Interview: Khaled Mahdi
How is the council enhancing integration between the public and private sectors in the Kuwait Development Plan 2015-20?
KHALED MAHDI: The government stated very clearly its intentions to transition its role in the economy from an operator to regulator, from wealth distribution to wealth creation, and to entrust the economy to the private sector. The important question is how to achieve this change in strategic governance? We have identified what we call four private sector enablers and these are; privatisation programmes, public-private partnership initiatives, enhancing the role of small and medium-sized enterprises and their contribution to the economy, and lastly the promotion of foreign and local direct investments. For the strategic governance change to be successful, the government has set up two regulatory tools, the Anti-Corruption Authority and the Authority for Protection of Competition. In addition to the core private sector enablers, the government is also restructuring the labour market in order to create a freer and more dynamic movement of labour.
With these enablers, the government is readying itself for a greater degree of cooperation and integration between the public and private sector participants. However, we, the government must also understand the consequences of the opportunistic and profit-driven approach taken by the private sector. So we must protect social security and national security, and maintain social economic stability.
What are some of the factors under which a broader national consensus can be achieved for restarting important strategic projects?
MAHDI: We already have a national consensus on Kuwait’s strategic development, which came from the approval of the 2010-14 National Development Plan by the National Assembly that was elected and represents the people. The mega-projects have been approved and for the most part have started. The question that we are asked most often pertains to issues of decision-making or implementation delays. Realistically, the government needs to develop our own human resource capital and capacity, because some of the mega-projects are in some cases are too advanced to be implemented and managed by the current apparatus. This is where the delay is happening, and to be frank, people are not suitably equipped to understand the complexities of some projects and execute the decisions that need to be made. After all, these are strategic projects that define our future economic direction and national strategy. The very role of the government is to develop skills capacity, increase knowledge, boost project know-how, streamline management processes and break down the barriers between civil service and private sector.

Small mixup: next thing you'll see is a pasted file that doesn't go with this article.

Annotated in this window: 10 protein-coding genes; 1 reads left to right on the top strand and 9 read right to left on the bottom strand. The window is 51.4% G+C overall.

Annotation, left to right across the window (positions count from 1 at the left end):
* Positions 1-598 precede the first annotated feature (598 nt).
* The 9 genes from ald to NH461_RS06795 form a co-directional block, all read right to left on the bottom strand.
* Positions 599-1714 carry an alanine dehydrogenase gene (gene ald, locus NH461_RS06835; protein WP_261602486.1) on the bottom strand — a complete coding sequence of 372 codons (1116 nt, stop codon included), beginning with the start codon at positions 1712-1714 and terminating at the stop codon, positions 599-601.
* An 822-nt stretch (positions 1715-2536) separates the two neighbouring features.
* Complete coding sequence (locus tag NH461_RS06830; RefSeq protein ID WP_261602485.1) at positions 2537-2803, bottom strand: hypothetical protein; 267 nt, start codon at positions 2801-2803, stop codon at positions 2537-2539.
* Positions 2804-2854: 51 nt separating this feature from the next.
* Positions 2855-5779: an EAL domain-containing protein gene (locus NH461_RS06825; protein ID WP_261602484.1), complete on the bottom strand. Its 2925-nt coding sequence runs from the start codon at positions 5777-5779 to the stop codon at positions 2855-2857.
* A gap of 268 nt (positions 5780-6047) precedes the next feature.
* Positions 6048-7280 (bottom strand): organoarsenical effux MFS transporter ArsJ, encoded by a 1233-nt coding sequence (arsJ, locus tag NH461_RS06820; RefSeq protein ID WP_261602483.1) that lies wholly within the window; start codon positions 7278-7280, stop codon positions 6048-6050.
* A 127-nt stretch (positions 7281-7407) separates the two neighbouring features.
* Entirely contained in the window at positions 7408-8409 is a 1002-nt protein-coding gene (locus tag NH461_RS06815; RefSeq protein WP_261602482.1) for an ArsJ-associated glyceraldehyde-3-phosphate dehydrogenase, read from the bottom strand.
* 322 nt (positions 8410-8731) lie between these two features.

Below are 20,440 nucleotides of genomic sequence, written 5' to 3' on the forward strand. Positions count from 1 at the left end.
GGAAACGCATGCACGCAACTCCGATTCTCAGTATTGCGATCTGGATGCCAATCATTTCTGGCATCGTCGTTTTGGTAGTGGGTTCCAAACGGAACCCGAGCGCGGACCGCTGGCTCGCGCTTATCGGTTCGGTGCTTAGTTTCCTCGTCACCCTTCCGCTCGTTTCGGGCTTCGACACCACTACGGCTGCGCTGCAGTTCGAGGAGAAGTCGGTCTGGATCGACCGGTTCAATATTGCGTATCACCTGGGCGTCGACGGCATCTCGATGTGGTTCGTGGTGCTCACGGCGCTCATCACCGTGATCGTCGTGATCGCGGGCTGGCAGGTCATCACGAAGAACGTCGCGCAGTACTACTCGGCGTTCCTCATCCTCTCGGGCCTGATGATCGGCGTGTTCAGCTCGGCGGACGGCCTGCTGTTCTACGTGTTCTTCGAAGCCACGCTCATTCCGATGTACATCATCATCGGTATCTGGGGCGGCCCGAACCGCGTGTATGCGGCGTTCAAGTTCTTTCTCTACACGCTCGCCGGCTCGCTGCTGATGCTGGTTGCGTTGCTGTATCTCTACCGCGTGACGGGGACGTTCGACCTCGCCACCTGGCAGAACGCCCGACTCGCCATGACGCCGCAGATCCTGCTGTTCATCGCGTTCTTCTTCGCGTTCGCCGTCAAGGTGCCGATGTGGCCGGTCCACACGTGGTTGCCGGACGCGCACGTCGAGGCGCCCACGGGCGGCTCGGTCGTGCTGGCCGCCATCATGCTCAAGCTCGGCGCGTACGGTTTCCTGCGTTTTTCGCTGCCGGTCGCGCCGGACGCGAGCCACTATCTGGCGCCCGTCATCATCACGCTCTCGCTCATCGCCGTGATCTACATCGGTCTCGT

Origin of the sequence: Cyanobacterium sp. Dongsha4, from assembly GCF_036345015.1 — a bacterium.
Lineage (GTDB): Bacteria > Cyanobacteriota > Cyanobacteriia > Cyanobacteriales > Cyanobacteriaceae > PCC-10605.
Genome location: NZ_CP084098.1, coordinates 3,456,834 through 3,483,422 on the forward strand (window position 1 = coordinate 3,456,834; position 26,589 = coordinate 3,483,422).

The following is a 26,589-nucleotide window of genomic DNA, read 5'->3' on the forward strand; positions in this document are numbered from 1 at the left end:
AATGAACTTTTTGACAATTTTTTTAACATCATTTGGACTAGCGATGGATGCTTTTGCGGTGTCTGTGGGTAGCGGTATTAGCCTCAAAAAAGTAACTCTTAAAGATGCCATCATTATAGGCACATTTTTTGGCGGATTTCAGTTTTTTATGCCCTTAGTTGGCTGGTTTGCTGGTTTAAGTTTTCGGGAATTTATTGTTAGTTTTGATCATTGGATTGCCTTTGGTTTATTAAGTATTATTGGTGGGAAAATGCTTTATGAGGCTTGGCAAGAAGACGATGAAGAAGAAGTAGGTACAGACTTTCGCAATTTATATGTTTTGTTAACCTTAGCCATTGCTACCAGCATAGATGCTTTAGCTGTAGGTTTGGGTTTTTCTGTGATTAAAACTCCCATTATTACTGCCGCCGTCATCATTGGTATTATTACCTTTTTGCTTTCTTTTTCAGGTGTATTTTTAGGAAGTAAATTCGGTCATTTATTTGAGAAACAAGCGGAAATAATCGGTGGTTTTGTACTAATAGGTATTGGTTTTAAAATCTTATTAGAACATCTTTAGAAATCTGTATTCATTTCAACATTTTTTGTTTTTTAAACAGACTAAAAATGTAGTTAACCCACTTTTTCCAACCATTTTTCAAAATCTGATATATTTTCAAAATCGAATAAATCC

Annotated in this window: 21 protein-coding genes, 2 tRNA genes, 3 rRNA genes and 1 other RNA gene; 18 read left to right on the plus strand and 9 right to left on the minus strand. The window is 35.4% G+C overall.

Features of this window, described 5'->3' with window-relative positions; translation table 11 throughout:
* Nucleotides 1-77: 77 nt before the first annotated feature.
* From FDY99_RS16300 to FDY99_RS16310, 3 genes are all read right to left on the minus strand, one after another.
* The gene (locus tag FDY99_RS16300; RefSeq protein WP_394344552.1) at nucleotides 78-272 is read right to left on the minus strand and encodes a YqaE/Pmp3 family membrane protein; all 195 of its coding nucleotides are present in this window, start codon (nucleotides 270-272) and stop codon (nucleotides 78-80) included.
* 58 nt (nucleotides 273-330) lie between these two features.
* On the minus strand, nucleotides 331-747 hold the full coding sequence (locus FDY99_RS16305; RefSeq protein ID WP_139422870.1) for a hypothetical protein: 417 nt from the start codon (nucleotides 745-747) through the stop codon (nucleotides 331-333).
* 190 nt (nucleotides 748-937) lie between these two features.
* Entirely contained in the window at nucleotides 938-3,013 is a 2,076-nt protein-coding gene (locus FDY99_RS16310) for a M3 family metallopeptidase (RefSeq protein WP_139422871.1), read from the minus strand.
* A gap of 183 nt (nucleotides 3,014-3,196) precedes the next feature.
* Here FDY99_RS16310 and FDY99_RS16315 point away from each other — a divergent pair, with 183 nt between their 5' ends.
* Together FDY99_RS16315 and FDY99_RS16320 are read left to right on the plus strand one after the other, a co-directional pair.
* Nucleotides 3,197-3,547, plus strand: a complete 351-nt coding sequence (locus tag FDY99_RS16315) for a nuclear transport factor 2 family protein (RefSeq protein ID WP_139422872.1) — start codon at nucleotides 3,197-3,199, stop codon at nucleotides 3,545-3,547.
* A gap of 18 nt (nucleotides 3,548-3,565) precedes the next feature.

How can the council improve bureaucratic processes to stop the decline of Kuwait’s competitiveness in regional and global rankings?
MAHDI: We can do this by restructuring our public administration and the way it implements government policy. The private sector, however, is not always the most efficient, and so it must also improve and raise standards in this area. Restructuring a public administration that has been functioning one way for 30 years is a challenge, but this is one of Kuwait Vision 2035’s strategic goals, and the creation of a new centre for governance is expected to pay significant dividends in this regard. We need to introduce governance models that are smart, inclusive and responsive.
There are two pillars and programmes for achieving our new governance models. One of these, the Effective Government Administration initiative, is broken down into two projects, e-governance and the Kuwait Master Plan 2040, with an objective to change policymaking towards smart governance. In addition, we are not measuring or benchmarking against our in-house key performance indicators, but rather our goal is to measure only against the global competitiveness indices.
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